Comedies celebrating black girl magic are all too rare. Even rarer is one written and directed by women. It also boasts the youngest executive producer in Marsai Martin, who dreamed up the idea at 10 after seeing the movie Big. Martin is also one of the stars, playing Jordan Sanders at 13. Film fans who root for and support diversity in films made by major Hollywood studios, (Little is being released through Universal Studios) can feel justified in heading out to theaters to see it, so magnetic are the leads as they perform, whether alone or as with each other.

Tech company mogul Jordan Sanders (Regina Hall) runs her business with not only an iron fist, but an unforgiving one. She has her beleaguered assistant April (Issa Rae) measure the distance between the bed and her slippers in centimeters. She disallows any carbs in the office. She shoots down anyone else’s ideas in meetings, cuts in line for her morning cappuccino, and cuts off people in traffic. She may be cruel, but she’s successful. When she magically reverts to her 13-year-old self (played by Marsai Martin), she is confronted with the bullying that led her to being a bully herself.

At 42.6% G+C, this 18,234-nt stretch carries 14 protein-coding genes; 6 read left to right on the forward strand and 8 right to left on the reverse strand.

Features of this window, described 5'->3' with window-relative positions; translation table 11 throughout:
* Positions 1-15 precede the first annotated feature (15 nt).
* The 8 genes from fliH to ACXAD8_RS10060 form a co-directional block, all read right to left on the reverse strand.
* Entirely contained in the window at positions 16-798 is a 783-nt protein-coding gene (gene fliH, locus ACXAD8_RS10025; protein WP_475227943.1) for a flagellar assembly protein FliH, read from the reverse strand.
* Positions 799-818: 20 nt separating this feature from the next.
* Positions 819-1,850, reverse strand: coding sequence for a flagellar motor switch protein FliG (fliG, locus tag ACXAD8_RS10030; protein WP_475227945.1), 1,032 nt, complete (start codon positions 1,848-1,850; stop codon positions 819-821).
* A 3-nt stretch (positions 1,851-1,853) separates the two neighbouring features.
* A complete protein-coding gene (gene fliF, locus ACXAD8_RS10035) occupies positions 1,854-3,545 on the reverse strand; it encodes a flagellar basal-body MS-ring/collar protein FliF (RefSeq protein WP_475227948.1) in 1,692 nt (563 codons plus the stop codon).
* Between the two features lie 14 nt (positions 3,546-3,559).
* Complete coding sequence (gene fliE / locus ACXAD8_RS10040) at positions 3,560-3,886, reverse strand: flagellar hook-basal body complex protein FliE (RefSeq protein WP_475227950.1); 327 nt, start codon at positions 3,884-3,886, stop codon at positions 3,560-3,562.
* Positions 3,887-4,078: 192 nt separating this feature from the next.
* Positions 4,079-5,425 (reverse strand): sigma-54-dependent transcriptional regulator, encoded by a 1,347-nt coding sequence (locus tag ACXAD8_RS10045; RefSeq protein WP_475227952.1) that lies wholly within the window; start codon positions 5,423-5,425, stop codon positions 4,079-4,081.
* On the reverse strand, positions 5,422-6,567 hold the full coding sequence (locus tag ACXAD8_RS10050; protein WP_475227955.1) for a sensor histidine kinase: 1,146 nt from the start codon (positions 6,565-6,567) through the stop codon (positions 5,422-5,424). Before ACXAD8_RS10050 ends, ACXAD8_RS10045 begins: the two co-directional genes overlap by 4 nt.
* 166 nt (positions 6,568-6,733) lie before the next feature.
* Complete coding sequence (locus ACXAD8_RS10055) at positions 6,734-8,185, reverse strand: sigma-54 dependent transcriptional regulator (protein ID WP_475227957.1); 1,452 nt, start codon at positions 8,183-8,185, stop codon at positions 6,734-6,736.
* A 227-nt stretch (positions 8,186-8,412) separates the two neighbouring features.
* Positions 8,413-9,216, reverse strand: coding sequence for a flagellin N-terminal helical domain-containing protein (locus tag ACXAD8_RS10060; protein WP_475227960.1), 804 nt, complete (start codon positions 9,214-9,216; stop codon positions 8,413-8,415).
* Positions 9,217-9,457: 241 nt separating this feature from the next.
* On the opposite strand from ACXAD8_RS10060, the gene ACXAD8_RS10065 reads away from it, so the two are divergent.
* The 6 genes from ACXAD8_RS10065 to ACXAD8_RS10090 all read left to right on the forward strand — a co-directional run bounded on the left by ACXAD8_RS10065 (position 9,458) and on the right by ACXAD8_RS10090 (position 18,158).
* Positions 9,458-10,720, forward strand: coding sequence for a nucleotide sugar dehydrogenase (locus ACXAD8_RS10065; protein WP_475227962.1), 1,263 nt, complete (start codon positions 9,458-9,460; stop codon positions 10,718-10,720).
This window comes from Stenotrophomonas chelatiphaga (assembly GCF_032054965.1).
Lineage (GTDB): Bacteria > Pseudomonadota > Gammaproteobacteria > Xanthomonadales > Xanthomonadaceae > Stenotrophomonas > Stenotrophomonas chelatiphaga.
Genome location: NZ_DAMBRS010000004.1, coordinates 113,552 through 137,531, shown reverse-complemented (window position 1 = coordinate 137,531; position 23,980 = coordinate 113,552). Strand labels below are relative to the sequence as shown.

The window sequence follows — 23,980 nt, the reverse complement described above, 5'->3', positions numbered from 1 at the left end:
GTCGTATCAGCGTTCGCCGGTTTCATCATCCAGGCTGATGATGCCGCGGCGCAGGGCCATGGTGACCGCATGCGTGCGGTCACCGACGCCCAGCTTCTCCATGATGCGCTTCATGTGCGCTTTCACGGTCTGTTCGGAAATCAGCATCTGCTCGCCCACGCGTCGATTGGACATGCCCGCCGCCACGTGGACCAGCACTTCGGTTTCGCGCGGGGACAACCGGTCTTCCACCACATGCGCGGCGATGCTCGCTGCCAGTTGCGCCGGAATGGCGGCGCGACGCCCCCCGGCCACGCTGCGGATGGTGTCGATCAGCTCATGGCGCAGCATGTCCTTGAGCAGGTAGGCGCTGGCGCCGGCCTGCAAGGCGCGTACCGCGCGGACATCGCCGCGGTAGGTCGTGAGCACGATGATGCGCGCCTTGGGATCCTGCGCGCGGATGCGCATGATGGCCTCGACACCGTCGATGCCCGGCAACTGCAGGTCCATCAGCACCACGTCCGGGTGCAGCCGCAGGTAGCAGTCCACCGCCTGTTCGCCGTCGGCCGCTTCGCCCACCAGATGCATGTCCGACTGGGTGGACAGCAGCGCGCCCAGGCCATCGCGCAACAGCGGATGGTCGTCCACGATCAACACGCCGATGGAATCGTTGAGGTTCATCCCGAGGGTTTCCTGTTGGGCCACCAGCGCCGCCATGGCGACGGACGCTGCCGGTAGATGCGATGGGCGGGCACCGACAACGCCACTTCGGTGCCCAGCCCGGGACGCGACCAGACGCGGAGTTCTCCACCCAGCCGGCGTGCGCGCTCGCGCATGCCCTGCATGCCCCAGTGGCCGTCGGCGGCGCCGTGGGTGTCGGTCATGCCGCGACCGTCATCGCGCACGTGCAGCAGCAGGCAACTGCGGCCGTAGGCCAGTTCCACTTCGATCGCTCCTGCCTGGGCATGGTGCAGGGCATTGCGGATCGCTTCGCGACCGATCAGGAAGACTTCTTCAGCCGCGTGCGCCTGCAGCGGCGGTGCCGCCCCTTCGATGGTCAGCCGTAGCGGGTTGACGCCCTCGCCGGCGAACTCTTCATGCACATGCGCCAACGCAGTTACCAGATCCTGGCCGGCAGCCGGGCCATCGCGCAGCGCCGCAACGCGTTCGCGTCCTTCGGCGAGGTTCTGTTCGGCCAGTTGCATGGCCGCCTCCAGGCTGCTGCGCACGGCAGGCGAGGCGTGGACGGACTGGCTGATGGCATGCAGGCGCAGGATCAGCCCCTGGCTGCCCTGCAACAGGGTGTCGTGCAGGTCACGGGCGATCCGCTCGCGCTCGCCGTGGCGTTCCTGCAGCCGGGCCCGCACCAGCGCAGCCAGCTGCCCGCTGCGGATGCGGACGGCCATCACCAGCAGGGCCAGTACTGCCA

It is in the scenes with Martin as the younger Jordan that the film is at its most entertaining. Rae lights up the screen in her every scene, and there is an honesty and authenticity when she and Martin play off each other that brings more heft to what would otherwise be feather light. The audience can’t possibly get behind Jordan until she changes to her younger age and starts getting some of her own back from the cruelest girl in middle school. As an adult in a child’s body, Martin plays up the sophistication and entitlement, which at times strikes as off-putting, but she is altogether believable. As we start to see the cracks in her armor, and watch her reach out to April for help, the audience is pulled in and finally connects with her fragility. Unfortunately, several scenes have editing and pacing issues which turn awkward what might have been highly memorable moments in film.